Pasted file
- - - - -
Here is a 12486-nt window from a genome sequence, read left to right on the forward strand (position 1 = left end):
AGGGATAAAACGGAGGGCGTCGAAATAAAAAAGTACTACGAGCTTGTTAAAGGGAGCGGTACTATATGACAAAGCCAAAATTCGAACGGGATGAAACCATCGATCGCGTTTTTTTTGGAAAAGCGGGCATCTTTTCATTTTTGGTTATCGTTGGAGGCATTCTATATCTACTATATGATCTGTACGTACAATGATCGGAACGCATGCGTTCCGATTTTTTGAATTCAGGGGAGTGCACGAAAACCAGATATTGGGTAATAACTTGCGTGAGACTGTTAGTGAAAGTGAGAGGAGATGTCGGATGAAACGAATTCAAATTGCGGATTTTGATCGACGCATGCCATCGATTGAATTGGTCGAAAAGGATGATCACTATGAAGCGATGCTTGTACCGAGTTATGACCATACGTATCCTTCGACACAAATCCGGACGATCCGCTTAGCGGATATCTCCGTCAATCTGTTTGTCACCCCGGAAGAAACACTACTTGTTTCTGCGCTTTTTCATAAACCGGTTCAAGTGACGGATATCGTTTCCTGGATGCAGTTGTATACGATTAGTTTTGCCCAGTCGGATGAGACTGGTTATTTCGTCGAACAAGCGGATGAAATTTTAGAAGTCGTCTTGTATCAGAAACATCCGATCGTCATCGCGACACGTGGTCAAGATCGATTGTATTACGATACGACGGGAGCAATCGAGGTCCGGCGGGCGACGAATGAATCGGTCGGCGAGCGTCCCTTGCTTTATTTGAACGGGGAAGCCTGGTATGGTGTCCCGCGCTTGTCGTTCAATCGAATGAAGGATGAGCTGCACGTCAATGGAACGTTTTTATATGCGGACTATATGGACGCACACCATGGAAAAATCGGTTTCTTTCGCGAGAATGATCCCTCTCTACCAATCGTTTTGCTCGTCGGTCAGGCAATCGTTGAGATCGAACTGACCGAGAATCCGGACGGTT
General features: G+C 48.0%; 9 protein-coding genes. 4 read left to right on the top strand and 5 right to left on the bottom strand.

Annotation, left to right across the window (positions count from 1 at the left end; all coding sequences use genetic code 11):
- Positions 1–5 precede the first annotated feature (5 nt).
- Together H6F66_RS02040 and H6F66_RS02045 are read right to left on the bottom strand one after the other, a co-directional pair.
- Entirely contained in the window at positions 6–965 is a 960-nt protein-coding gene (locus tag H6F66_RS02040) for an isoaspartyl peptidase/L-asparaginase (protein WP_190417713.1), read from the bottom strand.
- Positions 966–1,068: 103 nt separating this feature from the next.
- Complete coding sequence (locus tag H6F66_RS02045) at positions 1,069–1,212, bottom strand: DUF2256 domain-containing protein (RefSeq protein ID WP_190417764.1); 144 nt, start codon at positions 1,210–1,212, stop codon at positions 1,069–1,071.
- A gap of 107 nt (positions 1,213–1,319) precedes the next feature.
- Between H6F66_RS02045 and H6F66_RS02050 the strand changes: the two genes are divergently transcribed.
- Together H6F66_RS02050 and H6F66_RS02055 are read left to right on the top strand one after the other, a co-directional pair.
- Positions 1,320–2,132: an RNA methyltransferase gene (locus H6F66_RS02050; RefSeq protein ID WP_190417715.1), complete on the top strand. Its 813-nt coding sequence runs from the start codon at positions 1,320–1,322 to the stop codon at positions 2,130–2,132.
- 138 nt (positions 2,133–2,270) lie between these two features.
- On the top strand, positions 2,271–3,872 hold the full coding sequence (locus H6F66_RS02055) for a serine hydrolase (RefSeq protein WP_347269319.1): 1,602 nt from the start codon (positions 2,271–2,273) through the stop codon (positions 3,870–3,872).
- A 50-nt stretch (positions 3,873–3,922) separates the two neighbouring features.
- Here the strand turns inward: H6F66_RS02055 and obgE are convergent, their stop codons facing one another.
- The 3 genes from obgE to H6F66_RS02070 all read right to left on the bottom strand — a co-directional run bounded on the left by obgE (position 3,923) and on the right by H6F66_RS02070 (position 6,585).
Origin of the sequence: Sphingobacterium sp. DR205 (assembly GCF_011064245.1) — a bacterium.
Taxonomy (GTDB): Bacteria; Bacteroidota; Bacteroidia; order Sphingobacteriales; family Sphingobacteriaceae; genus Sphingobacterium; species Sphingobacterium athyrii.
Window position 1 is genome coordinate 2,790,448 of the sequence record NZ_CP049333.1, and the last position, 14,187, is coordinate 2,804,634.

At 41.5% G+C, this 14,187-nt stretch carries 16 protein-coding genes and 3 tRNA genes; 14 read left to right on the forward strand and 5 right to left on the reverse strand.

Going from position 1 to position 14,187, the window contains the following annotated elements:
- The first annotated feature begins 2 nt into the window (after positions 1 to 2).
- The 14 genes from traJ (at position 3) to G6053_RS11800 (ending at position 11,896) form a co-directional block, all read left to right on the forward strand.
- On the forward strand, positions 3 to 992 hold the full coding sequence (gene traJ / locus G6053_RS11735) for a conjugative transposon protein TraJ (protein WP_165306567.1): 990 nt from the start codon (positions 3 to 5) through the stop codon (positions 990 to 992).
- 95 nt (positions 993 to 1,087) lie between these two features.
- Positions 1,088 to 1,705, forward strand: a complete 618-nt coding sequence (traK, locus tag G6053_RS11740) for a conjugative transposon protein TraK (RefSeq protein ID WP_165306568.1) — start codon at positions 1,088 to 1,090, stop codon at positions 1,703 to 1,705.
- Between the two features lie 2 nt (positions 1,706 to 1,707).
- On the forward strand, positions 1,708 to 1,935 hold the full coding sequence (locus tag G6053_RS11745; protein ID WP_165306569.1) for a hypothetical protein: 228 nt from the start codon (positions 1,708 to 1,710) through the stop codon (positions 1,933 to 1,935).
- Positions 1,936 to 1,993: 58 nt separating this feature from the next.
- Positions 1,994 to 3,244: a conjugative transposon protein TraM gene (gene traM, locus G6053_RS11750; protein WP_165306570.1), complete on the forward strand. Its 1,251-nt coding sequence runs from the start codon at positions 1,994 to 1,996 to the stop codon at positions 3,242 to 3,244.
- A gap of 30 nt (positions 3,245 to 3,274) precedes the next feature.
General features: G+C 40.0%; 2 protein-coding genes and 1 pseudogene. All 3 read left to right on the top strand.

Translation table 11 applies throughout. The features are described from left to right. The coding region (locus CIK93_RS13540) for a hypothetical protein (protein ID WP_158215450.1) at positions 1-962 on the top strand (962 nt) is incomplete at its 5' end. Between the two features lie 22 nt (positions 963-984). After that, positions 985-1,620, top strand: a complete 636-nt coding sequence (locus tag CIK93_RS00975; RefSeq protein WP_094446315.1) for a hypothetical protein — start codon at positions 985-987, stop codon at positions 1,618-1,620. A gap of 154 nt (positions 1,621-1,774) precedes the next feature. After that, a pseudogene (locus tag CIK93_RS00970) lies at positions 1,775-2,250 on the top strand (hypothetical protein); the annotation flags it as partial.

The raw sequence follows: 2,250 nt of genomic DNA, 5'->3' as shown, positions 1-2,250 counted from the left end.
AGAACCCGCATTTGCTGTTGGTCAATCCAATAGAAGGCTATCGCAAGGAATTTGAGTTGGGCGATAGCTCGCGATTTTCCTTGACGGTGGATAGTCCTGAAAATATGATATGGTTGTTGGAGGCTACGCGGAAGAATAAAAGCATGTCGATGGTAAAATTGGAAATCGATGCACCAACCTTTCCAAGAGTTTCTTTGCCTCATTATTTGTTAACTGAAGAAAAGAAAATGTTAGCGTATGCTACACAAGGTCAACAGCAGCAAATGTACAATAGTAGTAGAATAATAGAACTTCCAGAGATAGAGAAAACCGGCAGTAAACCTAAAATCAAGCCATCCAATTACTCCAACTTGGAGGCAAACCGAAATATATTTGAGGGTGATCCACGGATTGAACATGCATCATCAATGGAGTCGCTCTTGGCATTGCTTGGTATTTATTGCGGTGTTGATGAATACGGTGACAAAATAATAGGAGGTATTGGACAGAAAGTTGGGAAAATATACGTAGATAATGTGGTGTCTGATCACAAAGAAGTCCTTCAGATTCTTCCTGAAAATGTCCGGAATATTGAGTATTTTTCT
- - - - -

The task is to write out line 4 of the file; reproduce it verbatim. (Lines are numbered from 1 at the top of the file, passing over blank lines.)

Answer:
Annotation, left to right across the window (positions count from 1 at the left end; all coding sequences use genetic code 11):